LAFAYETTE TWP. — Medina County commissioners have authorized the Medina County Department of Planning Services to submit a 2019 Critical Infrastructure Grant application to the Ohio Development Services Agency.
The grant is needed to fund a $400,000 project that would replace the roadway and the bridge leading to the homes located on Euclid Avenue, Lakeview Court, Lakeside Drive and Shady Slope Drives in the township.
In order to demonstrate a community buy-in, the Department of Planning Services requests that Lafayette Township trustees and commissioners each contribute $1,000 toward the project. The Medina County Park District will contribute $40,000.
“It’s in the area near the entrance of the old Chippewa Lake Amusement Park,” Planning Services Director Rob Henwood said. “The park district is in the process of purchasing some property and there is a bridge that serves 49 households. What we are planning to do is replace the bridge and reconstruct a new public road that would provide access to those residences.”
Henwood told commissioners that the $1,000 would show there is a community buy-in to the project.
He said the bridge is in dire need of repair.
“The Lafayette Township Fire Department and township road department will not cross the current failing single lane bridge,” Henwood said.
The fire department carries an extra 300 feet of hose to service the area for fire suppression.
He said a new bridge and roadway will dramatically improve the health and safety of the service area. The improvements will provide safe access to residents, safety services and other area public service providers.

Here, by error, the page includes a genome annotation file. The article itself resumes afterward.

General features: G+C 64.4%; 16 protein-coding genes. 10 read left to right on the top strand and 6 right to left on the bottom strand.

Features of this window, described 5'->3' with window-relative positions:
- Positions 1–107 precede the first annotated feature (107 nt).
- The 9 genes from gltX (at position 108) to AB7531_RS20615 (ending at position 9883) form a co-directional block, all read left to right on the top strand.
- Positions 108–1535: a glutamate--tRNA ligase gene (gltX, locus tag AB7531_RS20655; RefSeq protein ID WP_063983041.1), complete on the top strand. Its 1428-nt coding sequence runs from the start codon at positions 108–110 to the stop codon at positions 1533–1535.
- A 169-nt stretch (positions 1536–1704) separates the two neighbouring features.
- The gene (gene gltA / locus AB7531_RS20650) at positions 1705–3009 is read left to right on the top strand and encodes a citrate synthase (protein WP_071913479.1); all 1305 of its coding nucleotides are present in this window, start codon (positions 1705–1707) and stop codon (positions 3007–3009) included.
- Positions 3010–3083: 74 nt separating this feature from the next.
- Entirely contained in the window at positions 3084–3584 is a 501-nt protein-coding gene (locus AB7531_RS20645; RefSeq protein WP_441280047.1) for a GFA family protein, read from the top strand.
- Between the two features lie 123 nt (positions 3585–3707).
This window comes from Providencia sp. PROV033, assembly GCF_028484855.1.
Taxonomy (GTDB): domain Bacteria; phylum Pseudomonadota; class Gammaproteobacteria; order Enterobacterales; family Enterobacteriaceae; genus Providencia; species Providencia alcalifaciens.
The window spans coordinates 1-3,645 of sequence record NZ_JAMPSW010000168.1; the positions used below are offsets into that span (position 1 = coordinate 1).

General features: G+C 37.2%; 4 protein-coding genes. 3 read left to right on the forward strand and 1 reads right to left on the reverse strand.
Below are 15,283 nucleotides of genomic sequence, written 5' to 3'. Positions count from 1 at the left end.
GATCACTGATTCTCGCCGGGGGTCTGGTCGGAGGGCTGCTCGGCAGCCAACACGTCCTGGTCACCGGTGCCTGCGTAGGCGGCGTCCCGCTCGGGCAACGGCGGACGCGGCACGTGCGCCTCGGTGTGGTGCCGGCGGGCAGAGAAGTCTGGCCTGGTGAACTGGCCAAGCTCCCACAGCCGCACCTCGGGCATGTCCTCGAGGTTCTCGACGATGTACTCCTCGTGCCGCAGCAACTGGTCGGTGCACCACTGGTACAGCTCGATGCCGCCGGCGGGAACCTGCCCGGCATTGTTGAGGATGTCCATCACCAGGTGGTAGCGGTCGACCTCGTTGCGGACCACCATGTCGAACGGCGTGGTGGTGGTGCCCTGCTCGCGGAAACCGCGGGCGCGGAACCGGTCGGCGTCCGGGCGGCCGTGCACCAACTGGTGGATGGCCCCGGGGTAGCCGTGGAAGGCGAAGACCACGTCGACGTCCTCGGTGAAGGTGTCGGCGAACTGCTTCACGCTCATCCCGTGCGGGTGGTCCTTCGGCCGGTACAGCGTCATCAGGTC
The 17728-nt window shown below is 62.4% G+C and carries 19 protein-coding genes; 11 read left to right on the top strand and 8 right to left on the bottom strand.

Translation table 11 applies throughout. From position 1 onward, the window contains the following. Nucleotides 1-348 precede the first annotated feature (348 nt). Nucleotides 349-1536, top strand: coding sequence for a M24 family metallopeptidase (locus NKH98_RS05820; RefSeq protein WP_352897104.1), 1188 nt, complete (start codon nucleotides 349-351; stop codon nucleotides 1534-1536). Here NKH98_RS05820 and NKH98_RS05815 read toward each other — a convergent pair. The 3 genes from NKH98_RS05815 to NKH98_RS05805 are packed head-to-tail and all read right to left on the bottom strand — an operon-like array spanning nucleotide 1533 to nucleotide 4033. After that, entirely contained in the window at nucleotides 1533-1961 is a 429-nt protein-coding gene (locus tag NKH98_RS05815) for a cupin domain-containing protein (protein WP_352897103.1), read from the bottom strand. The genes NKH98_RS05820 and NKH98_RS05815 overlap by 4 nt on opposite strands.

Currently, residents are using the bridge and it is open.
Henwood said the new roadway would be asphalt, 20 feet in width and approximately 0.3 miles long. The design of the bridge will be a 14-foot, 4-inch, four-sided box culvert.
The sanitary engineer’s department has a pump station immediately adjacent to this bridge, which helped sway the commissioners’ approval.
“Hopefully, everything works for the grant funding,” Henwood said.
The $1,000 would come out of the commissioners’ general fund, County Administration Scott Miller said.
Henwood said his office would administer the grant and select contractors.
“For the critical infrastructure — a piece of infrastructure that is of imminent failure — the county can apply for up to $600,000,” he said.
“We hope that once we’re successful with this, it’s something we can replicate. There is a significant amount of money available for these types of projects.”